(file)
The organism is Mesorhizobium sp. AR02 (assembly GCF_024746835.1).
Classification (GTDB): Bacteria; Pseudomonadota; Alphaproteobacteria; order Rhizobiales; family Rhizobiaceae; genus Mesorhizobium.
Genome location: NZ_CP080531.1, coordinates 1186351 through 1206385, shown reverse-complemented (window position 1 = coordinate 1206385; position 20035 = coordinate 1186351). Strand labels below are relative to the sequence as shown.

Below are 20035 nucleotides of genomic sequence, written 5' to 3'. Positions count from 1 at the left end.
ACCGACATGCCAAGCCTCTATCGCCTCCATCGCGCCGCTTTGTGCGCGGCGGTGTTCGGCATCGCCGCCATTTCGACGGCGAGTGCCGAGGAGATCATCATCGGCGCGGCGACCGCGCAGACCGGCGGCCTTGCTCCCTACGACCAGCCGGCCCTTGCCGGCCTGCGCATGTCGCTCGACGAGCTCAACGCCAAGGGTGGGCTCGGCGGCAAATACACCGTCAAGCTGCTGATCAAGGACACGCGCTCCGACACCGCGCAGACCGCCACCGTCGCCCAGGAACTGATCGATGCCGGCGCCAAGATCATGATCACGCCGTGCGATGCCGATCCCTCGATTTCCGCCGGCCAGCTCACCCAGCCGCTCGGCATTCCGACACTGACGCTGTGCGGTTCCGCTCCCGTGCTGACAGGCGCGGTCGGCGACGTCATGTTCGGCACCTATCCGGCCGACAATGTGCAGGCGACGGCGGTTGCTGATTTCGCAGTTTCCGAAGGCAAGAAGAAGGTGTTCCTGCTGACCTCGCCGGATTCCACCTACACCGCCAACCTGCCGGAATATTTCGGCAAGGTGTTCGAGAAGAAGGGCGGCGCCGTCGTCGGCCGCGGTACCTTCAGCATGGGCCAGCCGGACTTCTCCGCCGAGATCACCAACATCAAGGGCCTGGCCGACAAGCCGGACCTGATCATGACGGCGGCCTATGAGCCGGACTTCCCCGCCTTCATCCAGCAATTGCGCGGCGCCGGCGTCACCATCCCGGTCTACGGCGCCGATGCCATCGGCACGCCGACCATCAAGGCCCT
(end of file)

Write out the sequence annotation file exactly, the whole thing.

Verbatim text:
The organism is Mesorhizobium sp. AR02 (assembly GCF_024746835.1).
Classification (GTDB): Bacteria; Pseudomonadota; Alphaproteobacteria; order Rhizobiales; family Rhizobiaceae; genus Mesorhizobium.
Genome location: NZ_CP080531.1, coordinates 1186351 through 1206385, shown reverse-complemented (window position 1 = coordinate 1206385; position 20035 = coordinate 1186351). Strand labels below are relative to the sequence as shown.

Below are 20035 nucleotides of genomic sequence, written 5' to 3'. Positions count from 1 at the left end.
ACCGACATGCCAAGCCTCTATCGCCTCCATCGCGCCGCTTTGTGCGCGGCGGTGTTCGGCATCGCCGCCATTTCGACGGCGAGTGCCGAGGAGATCATCATCGGCGCGGCGACCGCGCAGACCGGCGGCCTTGCTCCCTACGACCAGCCGGCCCTTGCCGGCCTGCGCATGTCGCTCGACGAGCTCAACGCCAAGGGTGGGCTCGGCGGCAAATACACCGTCAAGCTGCTGATCAAGGACACGCGCTCCGACACCGCGCAGACCGCCACCGTCGCCCAGGAACTGATCGATGCCGGCGCCAAGATCATGATCACGCCGTGCGATGCCGATCCCTCGATTTCCGCCGGCCAGCTCACCCAGCCGCTCGGCATTCCGACACTGACGCTGTGCGGTTCCGCTCCCGTGCTGACAGGCGCGGTCGGCGACGTCATGTTCGGCACCTATCCGGCCGACAATGTGCAGGCGACGGCGGTTGCTGATTTCGCAGTTTCCGAAGGCAAGAAGAAGGTGTTCCTGCTGACCTCGCCGGATTCCACCTACACCGCCAACCTGCCGGAATATTTCGGCAAGGTGTTCGAGAAGAAGGGCGGCGCCGTCGTCGGCCGCGGTACCTTCAGCATGGGCCAGCCGGACTTCTCCGCCGAGATCACCAACATCAAGGGCCTGGCCGACAAGCCGGACCTGATCATGACGGCGGCCTATGAGCCGGACTTCCCCGCCTTCATCCAGCAATTGCGCGGCGCCGGCGTCACCATCCCGGTCTACGGCGCCGATGCCATCGGCACGCCGACCATCAAGGCCCT